The HumanML specification will be built on top of current endeavors. Our focus will be to embed root human characteristics in our messages, and help bring humanity towards universal empathy. It will be a very interesting world in the future, where we finally begin to work together, with both universal knowledge, and universal empathy.
These are no longer flowery far-off aspirations. These are finally concrete attainable endeavors, now possible through XML (emphasis added)
Which desperately bespeaks the ancient human dream, as old as the first stirrings of civilization, of the perfect language, now rebirthed of technophilic parents. I'd suggest a careful reading of Umberto Eco's The Search for the Perfect Language if I thought it would help.
But, in short, one wonders what the HumanML folks think XML does that SGML (or any number of other, more powerful representational schemes) cannot do such that XML now, "finally", makes "universal knowledge and universal empathy ... concrete attainable endeavors"?
[M]achine-readable information would give the public much more power and add accountability to the political process. -- Alan Kotok, "Can XML Help Write the Law?"
The last myth I want to discuss applies to every kind of technology, including XML. The myth is that institutional and social structures reflect, or are determined by, the possibilities of computer technology, so that a radical change in the latter will mean a radical change in the former.
Computer technology reflects institutional and social structures far more often than it changes them. Technology is only possible within the context of the social and political practices that create, maintain, and extend it; including social and political relations that dictate public funding of, and private profit-taking from, technology. The social and political practices that constitute social institutions are the limits within which technology can mean or be anything at all.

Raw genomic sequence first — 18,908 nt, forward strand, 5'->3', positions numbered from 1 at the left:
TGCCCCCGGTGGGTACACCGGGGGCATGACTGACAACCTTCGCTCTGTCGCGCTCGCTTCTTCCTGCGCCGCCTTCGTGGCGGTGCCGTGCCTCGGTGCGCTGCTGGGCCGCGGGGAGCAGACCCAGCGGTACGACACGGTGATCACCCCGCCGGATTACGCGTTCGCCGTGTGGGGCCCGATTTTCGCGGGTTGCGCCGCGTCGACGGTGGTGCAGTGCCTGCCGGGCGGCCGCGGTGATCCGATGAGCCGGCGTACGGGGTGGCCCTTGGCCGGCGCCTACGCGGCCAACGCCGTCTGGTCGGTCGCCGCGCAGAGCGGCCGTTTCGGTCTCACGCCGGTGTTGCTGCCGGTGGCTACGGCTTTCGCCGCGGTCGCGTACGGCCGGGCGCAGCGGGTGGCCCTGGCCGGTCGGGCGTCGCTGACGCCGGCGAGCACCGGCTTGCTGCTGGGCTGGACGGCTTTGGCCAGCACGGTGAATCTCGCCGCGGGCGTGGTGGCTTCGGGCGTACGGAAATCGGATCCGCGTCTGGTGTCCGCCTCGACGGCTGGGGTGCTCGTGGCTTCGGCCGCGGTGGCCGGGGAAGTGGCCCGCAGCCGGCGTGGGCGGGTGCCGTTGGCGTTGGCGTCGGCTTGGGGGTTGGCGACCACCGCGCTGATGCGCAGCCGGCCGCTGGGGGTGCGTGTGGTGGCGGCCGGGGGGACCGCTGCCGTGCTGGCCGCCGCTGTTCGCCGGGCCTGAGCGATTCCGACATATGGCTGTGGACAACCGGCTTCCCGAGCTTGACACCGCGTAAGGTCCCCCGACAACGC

The relationship is actually more reciprocal and dynamic than that. Technology can give rise to new social practices, but only to those that the larger social framework can accommodate. Technology alone cannot make a revolution.
Taking technology to be independent or determinative of the social context within which it always already operates is to misjudge its possible, practical alliances and uses. The powers-that-be always have the newest, best, fastest, most powerful stuff, and they always have more of it than anyone else. Notwithstanding an even sharing of technology by all sides, any tool can be used to impede social change as well as to foster it. Even if XML had some property especially conducive of citizen empowerment and social change, as propounders of the first two myths suggest, the forces that oppose such empowerment and change are free to use it too. Technology often amounts to a draw in social struggle. Like every other human tool, XML isn't immune to abuse; it's often both a help and a harm.
Most enthusiastic proponents of XML have the cart before the horse or, to mix metaphors, they have the tail, XML, wagging the dog, society and social possibility. Empowering citizens or reforming a wayward, corrupt political process will always be less about the technology in question and more about real-world political and social organizing and the creation and maintenance of truly democratic social practices and institutions. Those have always been and will continue to be the real engine of liberating social change.